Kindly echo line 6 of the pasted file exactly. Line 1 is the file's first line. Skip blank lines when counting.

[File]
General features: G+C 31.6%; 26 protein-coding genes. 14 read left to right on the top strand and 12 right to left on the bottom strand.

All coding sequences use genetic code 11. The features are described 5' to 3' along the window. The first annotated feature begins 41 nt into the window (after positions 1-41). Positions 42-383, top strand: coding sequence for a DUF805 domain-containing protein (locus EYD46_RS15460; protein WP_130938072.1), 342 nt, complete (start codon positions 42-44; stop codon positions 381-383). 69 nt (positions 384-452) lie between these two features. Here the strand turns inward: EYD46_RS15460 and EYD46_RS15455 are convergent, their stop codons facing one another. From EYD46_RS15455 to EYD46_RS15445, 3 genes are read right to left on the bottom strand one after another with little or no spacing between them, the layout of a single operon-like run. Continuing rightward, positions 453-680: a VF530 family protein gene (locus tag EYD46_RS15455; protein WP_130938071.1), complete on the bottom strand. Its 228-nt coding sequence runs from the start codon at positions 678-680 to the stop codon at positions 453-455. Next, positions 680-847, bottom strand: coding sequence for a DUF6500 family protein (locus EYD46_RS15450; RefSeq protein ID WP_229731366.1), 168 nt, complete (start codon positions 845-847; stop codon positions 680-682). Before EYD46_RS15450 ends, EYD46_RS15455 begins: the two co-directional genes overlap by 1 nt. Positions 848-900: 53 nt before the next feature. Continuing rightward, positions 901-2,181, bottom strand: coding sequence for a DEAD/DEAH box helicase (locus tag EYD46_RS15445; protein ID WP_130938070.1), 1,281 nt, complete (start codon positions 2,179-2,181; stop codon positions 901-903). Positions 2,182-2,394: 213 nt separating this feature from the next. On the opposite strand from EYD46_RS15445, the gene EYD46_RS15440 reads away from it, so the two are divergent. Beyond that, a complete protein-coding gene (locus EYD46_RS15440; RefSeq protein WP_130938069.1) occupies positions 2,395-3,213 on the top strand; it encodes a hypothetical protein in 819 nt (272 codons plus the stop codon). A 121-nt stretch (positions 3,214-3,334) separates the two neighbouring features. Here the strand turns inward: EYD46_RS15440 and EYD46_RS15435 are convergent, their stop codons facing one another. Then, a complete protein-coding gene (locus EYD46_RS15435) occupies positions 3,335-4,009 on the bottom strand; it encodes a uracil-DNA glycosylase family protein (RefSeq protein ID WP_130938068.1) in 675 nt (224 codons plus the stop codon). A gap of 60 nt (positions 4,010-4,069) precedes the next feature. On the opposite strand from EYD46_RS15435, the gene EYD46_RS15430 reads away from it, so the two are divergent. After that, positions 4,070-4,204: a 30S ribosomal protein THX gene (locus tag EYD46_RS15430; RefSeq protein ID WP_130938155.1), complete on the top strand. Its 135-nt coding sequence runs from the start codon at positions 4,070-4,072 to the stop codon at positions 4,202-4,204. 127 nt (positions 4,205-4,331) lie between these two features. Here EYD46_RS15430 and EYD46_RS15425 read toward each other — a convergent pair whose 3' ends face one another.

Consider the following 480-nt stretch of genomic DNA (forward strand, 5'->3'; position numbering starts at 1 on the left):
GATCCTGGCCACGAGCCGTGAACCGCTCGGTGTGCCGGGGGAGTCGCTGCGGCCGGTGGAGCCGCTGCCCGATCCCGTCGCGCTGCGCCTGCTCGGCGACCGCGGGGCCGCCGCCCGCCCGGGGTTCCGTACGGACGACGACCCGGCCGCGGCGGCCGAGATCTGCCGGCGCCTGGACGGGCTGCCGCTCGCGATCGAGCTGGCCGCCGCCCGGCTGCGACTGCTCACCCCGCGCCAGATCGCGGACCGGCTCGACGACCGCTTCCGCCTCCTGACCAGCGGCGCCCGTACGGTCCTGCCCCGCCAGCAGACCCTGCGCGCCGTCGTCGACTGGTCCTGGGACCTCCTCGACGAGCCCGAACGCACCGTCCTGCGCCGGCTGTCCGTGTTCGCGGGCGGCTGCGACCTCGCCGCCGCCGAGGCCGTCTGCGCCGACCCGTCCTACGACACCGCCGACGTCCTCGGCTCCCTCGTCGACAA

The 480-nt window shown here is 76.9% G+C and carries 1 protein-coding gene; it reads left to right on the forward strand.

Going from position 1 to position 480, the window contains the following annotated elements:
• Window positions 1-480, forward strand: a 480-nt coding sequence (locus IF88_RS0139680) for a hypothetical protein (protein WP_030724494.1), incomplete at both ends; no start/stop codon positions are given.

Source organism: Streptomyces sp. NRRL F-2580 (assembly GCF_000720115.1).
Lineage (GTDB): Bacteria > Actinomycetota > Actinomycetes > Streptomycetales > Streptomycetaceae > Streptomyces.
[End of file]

Going from position 1 to position 480, the window contains the following annotated elements: